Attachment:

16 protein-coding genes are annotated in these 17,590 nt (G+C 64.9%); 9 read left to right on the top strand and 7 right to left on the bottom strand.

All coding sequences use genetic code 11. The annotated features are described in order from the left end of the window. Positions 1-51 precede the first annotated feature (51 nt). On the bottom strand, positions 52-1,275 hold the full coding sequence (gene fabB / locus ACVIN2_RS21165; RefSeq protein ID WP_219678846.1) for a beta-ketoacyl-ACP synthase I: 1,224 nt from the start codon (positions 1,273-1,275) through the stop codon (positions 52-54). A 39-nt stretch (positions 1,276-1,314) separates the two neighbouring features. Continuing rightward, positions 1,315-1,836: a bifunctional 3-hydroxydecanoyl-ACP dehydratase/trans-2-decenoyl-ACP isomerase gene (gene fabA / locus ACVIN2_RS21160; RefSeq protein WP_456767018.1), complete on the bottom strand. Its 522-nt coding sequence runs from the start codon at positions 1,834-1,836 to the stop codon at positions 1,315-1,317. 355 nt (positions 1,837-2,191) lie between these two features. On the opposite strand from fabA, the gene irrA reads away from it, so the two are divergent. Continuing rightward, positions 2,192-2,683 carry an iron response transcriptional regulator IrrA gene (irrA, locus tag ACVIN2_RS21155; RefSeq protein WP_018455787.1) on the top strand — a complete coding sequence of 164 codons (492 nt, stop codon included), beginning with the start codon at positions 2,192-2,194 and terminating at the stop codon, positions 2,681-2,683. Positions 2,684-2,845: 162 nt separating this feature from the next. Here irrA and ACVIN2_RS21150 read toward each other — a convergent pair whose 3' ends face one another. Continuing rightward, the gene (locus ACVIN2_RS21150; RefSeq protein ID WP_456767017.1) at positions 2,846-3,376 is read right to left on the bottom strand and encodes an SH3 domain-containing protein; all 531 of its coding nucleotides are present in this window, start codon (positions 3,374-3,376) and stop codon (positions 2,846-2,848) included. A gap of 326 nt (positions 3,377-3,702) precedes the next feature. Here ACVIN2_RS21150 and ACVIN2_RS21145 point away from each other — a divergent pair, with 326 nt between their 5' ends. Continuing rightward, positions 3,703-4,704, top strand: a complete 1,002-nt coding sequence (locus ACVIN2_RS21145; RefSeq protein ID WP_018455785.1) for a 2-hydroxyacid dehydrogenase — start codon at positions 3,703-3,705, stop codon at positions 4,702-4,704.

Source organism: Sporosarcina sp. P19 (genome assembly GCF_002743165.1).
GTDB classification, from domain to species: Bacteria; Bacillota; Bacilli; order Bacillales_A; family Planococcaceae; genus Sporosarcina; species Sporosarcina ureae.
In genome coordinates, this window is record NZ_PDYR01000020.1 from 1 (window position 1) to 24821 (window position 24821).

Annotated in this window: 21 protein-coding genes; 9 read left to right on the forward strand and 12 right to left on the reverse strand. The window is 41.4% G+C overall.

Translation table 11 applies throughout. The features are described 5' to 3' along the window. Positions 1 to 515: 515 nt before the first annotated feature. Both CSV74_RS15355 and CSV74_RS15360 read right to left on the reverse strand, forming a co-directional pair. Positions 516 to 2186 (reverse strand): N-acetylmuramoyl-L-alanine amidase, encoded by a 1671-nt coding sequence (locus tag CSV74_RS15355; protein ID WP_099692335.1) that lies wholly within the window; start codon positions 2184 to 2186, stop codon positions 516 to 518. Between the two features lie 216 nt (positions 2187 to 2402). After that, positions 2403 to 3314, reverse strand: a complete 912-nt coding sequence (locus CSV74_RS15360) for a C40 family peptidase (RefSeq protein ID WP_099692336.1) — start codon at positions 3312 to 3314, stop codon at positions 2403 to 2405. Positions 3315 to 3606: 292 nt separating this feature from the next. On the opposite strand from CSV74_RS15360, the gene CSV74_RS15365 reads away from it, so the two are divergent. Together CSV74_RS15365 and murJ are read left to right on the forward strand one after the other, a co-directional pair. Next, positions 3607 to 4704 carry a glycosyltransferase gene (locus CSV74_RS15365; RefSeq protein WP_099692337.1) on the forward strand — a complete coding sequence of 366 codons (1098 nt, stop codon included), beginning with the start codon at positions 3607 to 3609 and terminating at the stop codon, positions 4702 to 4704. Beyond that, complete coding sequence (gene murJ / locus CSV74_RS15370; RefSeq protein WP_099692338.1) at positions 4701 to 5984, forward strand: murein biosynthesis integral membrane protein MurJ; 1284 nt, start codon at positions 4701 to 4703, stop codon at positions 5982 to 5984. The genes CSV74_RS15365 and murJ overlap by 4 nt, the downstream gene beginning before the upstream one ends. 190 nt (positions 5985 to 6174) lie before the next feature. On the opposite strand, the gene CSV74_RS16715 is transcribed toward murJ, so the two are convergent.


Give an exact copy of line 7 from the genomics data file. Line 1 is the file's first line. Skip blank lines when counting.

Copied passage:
Translation table 11 applies throughout. The features are described 5' to 3' along the window. Positions 1 to 515: 515 nt before the first annotated feature. Both CSV74_RS15355 and CSV74_RS15360 read right to left on the reverse strand, forming a co-directional pair. Positions 516 to 2186 (reverse strand): N-acetylmuramoyl-L-alanine amidase, encoded by a 1671-nt coding sequence (locus tag CSV74_RS15355; protein ID WP_099692335.1) that lies wholly within the window; start codon positions 2184 to 2186, stop codon positions 516 to 518. Between the two features lie 216 nt (positions 2187 to 2402). After that, positions 2403 to 3314, reverse strand: a complete 912-nt coding sequence (locus CSV74_RS15360) for a C40 family peptidase (RefSeq protein ID WP_099692336.1) — start codon at positions 3312 to 3314, stop codon at positions 2403 to 2405. Positions 3315 to 3606: 292 nt separating this feature from the next. On the opposite strand from CSV74_RS15360, the gene CSV74_RS15365 reads away from it, so the two are divergent. Together CSV74_RS15365 and murJ are read left to right on the forward strand one after the other, a co-directional pair. Next, positions 3607 to 4704 carry a glycosyltransferase gene (locus CSV74_RS15365; RefSeq protein WP_099692337.1) on the forward strand — a complete coding sequence of 366 codons (1098 nt, stop codon included), beginning with the start codon at positions 3607 to 3609 and terminating at the stop codon, positions 4702 to 4704. Beyond that, complete coding sequence (gene murJ / locus CSV74_RS15370; RefSeq protein WP_099692338.1) at positions 4701 to 5984, forward strand: murein biosynthesis integral membrane protein MurJ; 1284 nt, start codon at positions 4701 to 4703, stop codon at positions 5982 to 5984. The genes CSV74_RS15365 and murJ overlap by 4 nt, the downstream gene beginning before the upstream one ends. 190 nt (positions 5985 to 6174) lie before the next feature. On the opposite strand, the gene CSV74_RS16715 is transcribed toward murJ, so the two are convergent.